No. 51 Squadron RAF Regiment
|No. 51 Squadron RAF Regiment|
Badge of No 51 Squadron
|Branch||Royal Air Force|
|Type||Air Force Infantry|
|Part of||No. 2 Group RAF|
|Motto(s)||"Celertiter Defendere" (Defend Swiftly)|
|Battle honours||Gulf 1991, Iraq 2003|
|Cheetah and scimitar|
The history of No. 51 Squadron goes back to 1947 when it was formed at RAF Celle near the Lüneburg Heath in Germany by the redesignation of No. 2713 Squadron RAF Regiment. Its initial role was as a rifle squadron, protecting RAF facilities from ground attack. In 1955 it changed to the light anti-aircraft role which it retained until disbanded in 1957.
In 1964 the squadron reformed, switching back to the rifle role, at the RAF Regiment Depot. The first assignments of the unit after reforming were overseas to Cyprus and Aden where it undertook internal security roles. After Rhodesia unilaterally declared independence in 1965 it was sent to Africa to protect Gloster Javelin aircraft which were deployed in Zambia. After returning to Catterick the unit's next deployment was back to Aden in the immediate period before the British withdrawal from there in 1967. Its service in Aden was mainly spent at the many isolated airfields dotting that colony.
In 1968 the squadron shifted bases with a move to RAF Wittering. This move was undertaken to support the Hawker Siddeley Harrier force which was then becoming operational. With the start of the troubles in Northern Ireland in 1969, No. 51 Squadron deployed to the province, a process which it would repeat at regular intervals for the next 18 years. This period also saw deployments to RAF Salalah and Hong Kong.
In 1982 the squadron moved back to Catterick from Wittering to re-role. It emerged operating the Combat Vehicle Reconnaissance (tracked) family and in wartime it would have moved to Germany to defend airfields there. However its next war service was not to be in Europe but in the Middle East. In aftermath of the Iraqi invasion of Kuwait the squadron deployed to Arabia and detachments saw service at Dharan, Muharraq and Tabuk during the war. Following the Options for Change defence cuts, the squadron was disbanded in 1993.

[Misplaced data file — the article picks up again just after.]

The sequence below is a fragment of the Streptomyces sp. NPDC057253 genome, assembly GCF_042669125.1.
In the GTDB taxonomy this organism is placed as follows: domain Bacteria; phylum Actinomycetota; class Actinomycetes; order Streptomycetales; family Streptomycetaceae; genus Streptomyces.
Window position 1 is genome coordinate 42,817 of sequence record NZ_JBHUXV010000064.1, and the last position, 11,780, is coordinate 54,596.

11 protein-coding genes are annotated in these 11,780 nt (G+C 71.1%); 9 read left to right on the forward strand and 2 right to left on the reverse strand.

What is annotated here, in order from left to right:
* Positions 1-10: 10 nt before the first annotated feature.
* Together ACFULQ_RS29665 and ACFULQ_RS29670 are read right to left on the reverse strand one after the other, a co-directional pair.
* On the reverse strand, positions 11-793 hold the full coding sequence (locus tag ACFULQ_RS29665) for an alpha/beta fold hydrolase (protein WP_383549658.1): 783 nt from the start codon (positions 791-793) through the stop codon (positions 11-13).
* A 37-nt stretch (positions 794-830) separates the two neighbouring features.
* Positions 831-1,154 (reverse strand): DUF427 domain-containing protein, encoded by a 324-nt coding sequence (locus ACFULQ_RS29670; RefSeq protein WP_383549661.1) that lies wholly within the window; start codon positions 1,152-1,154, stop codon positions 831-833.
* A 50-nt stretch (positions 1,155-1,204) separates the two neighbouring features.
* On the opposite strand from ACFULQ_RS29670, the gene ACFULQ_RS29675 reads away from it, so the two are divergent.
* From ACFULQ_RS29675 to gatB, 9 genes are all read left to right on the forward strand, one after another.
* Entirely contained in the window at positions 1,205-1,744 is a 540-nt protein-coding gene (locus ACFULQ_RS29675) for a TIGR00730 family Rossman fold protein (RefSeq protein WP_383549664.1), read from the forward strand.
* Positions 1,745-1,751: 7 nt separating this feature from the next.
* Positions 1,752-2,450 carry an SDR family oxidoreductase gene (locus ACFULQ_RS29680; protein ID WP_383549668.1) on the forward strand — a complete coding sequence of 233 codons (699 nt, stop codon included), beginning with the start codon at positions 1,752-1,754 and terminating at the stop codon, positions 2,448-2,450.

The dawn of a new century saw a return to active service for the squadron. Once again operating in a field squadron role, it reformed at RAF Honington in 2001 before moving to RAF Lossiemouth. It was not long before war beckoned again and the squadron was deployed in the 2003 invasion of Iraq. Following the invasion the squadron had several roulements back in the region. The squadron deployed three times to Afghanistan; twice to Kandahar Airfield and once to Camp Bastion. Whilst on Force Protection (FP) duties at Kandahar, the squadron suffered a casualty in Senior Aircraftman Christopher Bridge, who was killed when the vehicle he was travelling in struck an IED. The squadron was on FP duties at Camp Bastion when the Taliban launched an attack on the base popularly known as "The Battle of Bastion". This involved squadron personnel actively engaging and repelling enemy forces as part of a wider force including other UK forces and the US Marines. Some weeks after the attack, controversy raged when images of 51 squadron personnel were released showing them kneeling next to dead Taliban fighters with their thumbs up.
In 2016, the squadron celebrated its 75th anniversary with a parade at their home base of RAF Lossiemouth. Whilst the squadron was formed in 1940, it did not become an official RAF Defence Squadron until 1941.
- Pine, L.G. (1983). A dictionary of mottoes (1st publish. ed.). London [u.a.]: Routledge & Kegan Paul. p. 32. ISBN 0-7100-9339-X.
- "RAF - 51 Sqn RAF Regt History". www.raf.mod.uk. Retrieved 22 February 2017.
- "Gunner killed in Kandahar named". BBC News. 31 August 2007. Retrieved 22 February 2017.
- Sommerville, Quentin (24 September 2012). "Camp Bastion assault: Details emerge of Taliban attack". BBC News. Retrieved 22 February 2017.
- "Pictures appear to show RAF man posing with dead Taliban fighter". BBC News. 9 May 2014. Retrieved 22 February 2017.
- Robertson, John (10 October 2015). "Moray soldiers sent to Middle East to fight Islamic State". Press & Journal. Retrieved 22 February 2017.
- Williams, Simon, ed. (8 April 2016). "Gunners mark 75th". RAF News (1392). High Wycombe: Royal Air Force. p. 9. ISSN 0035-8614.